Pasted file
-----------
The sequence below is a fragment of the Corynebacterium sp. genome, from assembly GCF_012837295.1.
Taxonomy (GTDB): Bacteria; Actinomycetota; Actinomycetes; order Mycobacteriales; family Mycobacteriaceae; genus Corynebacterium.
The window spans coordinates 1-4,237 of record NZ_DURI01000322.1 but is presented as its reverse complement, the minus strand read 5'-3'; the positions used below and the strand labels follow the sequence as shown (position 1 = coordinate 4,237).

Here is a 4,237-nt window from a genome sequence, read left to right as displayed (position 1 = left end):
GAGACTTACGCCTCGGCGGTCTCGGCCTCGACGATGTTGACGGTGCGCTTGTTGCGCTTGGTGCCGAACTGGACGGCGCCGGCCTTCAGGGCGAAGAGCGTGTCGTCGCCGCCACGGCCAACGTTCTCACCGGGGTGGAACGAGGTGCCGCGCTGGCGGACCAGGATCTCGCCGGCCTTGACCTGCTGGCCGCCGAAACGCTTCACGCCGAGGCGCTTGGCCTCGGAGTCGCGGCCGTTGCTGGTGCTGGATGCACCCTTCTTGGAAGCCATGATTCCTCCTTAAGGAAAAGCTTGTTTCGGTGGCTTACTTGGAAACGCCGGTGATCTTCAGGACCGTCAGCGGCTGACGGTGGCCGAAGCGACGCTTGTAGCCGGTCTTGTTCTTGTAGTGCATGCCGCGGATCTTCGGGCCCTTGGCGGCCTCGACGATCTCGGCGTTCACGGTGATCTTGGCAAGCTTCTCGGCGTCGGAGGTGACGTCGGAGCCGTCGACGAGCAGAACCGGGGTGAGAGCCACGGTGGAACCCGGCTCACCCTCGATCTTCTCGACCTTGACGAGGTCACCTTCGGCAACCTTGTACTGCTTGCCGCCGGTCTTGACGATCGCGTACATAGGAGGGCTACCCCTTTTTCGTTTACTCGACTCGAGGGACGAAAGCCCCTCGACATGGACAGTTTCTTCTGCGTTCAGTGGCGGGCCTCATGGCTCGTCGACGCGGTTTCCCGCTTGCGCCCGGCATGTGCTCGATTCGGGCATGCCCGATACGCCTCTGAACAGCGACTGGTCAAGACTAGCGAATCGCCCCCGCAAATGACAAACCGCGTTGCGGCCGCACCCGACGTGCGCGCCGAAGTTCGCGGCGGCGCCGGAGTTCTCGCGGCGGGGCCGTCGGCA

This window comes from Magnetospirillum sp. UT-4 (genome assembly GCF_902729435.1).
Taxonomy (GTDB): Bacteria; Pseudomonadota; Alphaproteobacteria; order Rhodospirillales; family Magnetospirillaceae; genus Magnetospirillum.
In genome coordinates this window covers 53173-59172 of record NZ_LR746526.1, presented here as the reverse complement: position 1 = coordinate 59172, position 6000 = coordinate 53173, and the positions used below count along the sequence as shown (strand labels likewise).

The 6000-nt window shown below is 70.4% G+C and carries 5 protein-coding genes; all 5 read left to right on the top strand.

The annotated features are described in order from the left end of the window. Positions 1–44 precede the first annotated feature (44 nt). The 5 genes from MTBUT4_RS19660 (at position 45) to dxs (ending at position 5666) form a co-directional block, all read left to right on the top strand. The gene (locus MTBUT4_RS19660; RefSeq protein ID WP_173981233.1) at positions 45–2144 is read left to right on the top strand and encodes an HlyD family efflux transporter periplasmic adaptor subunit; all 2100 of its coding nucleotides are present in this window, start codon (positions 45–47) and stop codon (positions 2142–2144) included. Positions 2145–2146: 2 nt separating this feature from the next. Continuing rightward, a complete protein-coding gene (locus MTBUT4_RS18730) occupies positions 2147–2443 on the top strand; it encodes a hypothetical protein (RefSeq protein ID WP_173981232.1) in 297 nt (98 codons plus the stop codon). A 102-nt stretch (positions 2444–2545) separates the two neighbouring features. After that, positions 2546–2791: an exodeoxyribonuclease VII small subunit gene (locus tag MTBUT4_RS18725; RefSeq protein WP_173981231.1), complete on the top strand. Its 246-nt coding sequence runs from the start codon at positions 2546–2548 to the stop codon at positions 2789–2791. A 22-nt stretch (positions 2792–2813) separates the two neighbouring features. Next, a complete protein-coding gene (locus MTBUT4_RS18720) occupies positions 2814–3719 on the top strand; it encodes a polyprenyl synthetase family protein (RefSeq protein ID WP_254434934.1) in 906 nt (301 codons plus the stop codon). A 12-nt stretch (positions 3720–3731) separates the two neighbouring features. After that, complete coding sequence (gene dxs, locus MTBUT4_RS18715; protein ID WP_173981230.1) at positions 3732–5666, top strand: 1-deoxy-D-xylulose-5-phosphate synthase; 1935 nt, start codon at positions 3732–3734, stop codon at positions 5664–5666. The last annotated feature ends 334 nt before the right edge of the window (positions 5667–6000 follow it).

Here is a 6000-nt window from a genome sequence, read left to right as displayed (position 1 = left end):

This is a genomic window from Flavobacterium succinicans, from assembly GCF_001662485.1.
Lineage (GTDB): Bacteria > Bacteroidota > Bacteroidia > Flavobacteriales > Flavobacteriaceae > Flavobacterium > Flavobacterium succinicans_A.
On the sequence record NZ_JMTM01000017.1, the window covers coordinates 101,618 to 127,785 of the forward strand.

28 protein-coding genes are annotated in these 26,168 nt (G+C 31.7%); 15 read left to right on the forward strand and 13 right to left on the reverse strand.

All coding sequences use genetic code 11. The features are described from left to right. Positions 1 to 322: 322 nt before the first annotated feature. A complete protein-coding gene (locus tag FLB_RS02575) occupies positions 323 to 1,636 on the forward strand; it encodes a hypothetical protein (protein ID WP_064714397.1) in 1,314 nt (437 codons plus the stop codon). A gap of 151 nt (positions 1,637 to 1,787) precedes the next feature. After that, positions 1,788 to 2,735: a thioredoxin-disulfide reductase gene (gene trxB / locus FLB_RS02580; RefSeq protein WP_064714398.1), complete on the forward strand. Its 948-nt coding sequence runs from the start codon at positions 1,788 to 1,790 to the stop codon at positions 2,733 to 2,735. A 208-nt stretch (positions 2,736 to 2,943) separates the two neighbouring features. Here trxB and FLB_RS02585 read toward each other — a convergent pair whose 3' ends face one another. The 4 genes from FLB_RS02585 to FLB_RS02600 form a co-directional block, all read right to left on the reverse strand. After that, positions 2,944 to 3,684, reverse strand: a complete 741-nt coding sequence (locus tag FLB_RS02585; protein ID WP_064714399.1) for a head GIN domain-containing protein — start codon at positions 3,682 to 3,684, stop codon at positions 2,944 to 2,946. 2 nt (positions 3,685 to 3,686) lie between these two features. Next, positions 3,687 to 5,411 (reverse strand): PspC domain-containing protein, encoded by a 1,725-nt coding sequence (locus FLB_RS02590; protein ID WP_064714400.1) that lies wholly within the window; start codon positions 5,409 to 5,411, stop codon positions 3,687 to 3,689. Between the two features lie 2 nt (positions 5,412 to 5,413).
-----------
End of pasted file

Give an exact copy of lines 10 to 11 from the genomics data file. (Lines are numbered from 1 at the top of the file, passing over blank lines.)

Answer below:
The annotated features are described in order from the left end of the window. Positions 1–44 precede the first annotated feature (44 nt). The 5 genes from MTBUT4_RS19660 (at position 45) to dxs (ending at position 5666) form a co-directional block, all read left to right on the top strand. The gene (locus MTBUT4_RS19660; RefSeq protein ID WP_173981233.1) at positions 45–2144 is read left to right on the top strand and encodes an HlyD family efflux transporter periplasmic adaptor subunit; all 2100 of its coding nucleotides are present in this window, start codon (positions 45–47) and stop codon (positions 2142–2144) included. Positions 2145–2146: 2 nt separating this feature from the next. Continuing rightward, a complete protein-coding gene (locus MTBUT4_RS18730) occupies positions 2147–2443 on the top strand; it encodes a hypothetical protein (RefSeq protein ID WP_173981232.1) in 297 nt (98 codons plus the stop codon). A 102-nt stretch (positions 2444–2545) separates the two neighbouring features. After that, positions 2546–2791: an exodeoxyribonuclease VII small subunit gene (locus tag MTBUT4_RS18725; RefSeq protein WP_173981231.1), complete on the top strand. Its 246-nt coding sequence runs from the start codon at positions 2546–2548 to the stop codon at positions 2789–2791. A 22-nt stretch (positions 2792–2813) separates the two neighbouring features. Next, a complete protein-coding gene (locus MTBUT4_RS18720) occupies positions 2814–3719 on the top strand; it encodes a polyprenyl synthetase family protein (RefSeq protein ID WP_254434934.1) in 906 nt (301 codons plus the stop codon). A 12-nt stretch (positions 3720–3731) separates the two neighbouring features. After that, complete coding sequence (gene dxs, locus MTBUT4_RS18715; protein ID WP_173981230.1) at positions 3732–5666, top strand: 1-deoxy-D-xylulose-5-phosphate synthase; 1935 nt, start codon at positions 3732–3734, stop codon at positions 5664–5666. The last annotated feature ends 334 nt before the right edge of the window (positions 5667–6000 follow it).

Here is a 6000-nt window from a genome sequence, read left to right as displayed (position 1 = left end):